A 2007 article in the New York Times noted the frequency with which judges cite Wikipedia in their rulings. The article noted that, at the time, more than 100 judicial rulings had relied on the accuracy of the online encyclopedia. This included rulings from 13 federal courts of appeals.
Last Friday, the U.S. Court of Appeals for the Fourth Circuit threw out convictions in a cockfighting case because a juror had used Wikipedia to research an element of the crime. The basis of the decision was concerns about Wikipedia’s reliability, given its “open-access nature.” [Anyone can register and modify a Wikipedia article].
The Wall Street Journal Law Blog was curious and researched the trend for citing the Internet encylopedia. The result? The WSJ found that in between 2007 and last week's date, federal courts of appeals have cited Wikipedia about 95 times. Some of those incidents have a rather humorous bent.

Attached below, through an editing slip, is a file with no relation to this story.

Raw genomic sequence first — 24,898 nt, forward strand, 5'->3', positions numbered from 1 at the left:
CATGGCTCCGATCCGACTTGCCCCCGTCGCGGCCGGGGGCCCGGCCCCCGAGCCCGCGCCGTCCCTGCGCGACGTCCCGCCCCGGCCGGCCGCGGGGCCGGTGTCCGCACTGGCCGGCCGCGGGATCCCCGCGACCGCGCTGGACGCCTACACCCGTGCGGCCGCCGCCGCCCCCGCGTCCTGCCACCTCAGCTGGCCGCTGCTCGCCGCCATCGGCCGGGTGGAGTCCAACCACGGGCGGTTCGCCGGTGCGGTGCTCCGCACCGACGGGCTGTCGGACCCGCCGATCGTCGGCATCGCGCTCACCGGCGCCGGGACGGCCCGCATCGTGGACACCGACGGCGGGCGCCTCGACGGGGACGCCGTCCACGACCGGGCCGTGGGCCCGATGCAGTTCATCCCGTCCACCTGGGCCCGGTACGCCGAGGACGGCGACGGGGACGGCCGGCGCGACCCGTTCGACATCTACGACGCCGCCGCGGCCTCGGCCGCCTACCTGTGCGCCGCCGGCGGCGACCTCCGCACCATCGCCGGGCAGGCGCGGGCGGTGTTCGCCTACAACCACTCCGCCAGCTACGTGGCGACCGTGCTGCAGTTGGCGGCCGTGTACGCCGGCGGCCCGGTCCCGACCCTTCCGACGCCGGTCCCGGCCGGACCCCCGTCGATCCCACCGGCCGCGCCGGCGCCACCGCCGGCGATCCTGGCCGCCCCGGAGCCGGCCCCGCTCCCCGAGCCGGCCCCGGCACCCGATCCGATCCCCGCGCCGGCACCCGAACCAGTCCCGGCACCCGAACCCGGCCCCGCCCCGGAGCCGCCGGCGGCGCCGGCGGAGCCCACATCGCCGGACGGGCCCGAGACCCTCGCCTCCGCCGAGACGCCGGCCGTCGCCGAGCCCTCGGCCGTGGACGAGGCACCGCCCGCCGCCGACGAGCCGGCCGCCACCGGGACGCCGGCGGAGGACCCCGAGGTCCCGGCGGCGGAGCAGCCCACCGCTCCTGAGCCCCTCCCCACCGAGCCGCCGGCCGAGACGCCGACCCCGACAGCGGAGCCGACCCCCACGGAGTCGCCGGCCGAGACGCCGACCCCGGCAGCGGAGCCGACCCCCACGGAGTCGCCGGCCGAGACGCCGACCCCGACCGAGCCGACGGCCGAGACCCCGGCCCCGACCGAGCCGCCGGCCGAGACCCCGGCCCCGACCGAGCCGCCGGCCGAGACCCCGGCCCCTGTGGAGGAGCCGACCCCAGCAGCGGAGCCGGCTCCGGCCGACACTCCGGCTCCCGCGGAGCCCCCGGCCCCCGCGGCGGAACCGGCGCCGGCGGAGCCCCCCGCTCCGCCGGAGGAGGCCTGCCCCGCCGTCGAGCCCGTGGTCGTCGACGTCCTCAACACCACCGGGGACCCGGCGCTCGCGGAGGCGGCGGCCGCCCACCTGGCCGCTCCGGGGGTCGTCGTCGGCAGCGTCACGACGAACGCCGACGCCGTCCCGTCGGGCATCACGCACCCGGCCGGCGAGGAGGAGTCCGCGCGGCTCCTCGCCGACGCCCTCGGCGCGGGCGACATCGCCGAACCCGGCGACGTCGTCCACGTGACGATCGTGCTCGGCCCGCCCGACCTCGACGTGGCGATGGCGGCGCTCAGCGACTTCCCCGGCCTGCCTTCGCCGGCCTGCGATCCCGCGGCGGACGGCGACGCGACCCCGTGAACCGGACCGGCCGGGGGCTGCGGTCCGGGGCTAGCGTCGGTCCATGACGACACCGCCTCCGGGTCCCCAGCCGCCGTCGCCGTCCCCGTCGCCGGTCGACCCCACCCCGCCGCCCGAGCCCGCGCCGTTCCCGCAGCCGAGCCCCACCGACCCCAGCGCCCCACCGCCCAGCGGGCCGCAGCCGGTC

The WSJ article, Which Federal Appeals Court Cites Wikipedia Most Often? April 23, 2012, 7:35 PM, may be read here.
An earlier post on this blog, Jeff Zoeller: Wikipedia Cited in Courts Around the World is a fun read.
Another post on this blog, Who's Got His/Her Head in the Sand? discusses another of Judge Posner's more interesting published decision in which the judge criticized counsel for not citing legal authorities in support of propositions in the brief submitted--the opinion was illustrated.